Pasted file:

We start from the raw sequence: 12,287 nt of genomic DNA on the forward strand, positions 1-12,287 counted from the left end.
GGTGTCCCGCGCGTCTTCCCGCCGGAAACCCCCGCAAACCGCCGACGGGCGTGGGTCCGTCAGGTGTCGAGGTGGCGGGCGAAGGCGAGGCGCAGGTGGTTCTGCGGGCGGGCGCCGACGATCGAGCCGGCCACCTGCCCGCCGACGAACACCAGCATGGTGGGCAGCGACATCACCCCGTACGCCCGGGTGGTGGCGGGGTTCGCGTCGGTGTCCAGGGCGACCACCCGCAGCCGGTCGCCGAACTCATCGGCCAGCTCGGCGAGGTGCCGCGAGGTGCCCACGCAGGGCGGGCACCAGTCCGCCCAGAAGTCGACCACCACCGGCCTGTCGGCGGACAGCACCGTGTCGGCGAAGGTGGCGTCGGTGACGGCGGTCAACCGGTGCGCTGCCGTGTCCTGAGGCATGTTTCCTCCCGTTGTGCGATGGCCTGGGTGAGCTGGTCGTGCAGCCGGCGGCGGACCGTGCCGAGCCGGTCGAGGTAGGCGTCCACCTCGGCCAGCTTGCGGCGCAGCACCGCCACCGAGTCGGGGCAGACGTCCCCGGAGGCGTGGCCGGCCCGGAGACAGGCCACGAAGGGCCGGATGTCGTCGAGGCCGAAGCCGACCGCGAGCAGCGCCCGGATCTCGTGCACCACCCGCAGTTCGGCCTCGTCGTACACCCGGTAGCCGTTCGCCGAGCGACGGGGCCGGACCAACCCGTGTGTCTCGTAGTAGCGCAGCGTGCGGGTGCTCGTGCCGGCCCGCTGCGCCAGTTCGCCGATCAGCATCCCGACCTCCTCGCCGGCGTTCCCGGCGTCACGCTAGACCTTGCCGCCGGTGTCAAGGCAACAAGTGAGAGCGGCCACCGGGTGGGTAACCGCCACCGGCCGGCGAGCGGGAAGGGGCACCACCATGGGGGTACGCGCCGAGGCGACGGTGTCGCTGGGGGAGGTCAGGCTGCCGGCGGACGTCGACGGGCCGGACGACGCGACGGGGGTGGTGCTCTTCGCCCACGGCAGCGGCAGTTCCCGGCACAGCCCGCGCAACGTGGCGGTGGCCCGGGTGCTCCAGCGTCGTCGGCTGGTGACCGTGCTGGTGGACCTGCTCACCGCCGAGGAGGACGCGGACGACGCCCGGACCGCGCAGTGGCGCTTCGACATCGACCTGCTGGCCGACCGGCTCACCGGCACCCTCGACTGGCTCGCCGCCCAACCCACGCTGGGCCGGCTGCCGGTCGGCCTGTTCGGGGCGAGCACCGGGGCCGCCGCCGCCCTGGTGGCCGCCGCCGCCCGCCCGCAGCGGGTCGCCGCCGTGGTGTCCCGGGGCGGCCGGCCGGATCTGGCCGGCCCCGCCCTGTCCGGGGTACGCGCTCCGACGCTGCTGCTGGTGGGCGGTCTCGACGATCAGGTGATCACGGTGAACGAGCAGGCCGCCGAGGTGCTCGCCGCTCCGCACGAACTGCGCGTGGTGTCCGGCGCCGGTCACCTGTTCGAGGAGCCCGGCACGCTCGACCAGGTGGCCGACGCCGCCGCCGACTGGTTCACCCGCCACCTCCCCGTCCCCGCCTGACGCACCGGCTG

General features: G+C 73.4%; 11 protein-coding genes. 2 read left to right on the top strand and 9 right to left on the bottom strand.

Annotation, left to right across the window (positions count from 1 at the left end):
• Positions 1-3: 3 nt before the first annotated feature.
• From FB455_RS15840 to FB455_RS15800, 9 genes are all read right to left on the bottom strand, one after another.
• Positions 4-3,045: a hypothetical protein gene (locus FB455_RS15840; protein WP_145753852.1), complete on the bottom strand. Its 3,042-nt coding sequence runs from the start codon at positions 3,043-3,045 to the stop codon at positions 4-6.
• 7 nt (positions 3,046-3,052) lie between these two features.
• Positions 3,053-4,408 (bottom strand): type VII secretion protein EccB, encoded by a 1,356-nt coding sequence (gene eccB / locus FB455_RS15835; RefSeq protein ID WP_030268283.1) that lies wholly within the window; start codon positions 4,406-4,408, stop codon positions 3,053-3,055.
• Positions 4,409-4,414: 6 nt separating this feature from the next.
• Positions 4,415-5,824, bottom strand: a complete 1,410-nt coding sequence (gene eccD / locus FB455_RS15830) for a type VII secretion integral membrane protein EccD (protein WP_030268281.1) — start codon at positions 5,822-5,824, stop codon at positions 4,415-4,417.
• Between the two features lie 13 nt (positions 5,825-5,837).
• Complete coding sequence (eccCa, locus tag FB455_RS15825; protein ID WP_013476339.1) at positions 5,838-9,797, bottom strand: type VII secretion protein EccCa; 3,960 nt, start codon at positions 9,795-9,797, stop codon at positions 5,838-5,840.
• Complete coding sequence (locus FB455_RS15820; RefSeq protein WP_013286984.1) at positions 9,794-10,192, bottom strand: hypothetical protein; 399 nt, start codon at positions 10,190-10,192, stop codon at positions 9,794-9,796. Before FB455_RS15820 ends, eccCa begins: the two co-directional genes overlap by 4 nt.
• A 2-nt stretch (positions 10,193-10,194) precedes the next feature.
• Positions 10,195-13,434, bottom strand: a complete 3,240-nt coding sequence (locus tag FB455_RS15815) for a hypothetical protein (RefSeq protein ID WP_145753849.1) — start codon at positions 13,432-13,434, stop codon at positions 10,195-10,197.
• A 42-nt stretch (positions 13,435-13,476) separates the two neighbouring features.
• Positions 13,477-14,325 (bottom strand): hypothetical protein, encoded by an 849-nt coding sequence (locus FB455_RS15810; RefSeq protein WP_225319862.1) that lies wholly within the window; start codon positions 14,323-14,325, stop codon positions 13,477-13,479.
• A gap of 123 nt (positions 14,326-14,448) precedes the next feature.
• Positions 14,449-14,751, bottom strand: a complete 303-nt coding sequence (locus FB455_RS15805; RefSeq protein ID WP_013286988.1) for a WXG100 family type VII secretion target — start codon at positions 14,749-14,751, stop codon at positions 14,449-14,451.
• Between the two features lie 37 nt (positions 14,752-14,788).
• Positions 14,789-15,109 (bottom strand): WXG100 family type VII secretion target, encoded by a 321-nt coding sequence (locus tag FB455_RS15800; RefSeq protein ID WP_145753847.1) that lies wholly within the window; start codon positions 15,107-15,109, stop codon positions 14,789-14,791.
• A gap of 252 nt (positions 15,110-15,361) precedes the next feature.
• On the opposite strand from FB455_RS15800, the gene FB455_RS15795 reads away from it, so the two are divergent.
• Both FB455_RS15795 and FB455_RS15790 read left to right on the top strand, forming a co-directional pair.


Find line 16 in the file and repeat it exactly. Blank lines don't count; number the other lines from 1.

• Positions 10,195-13,434, bottom strand: a complete 3,240-nt coding sequence (locus tag FB455_RS15815) for a hypothetical protein (RefSeq protein ID WP_145753849.1) — start codon at positions 13,432-13,434, stop codon at positions 10,195-10,197.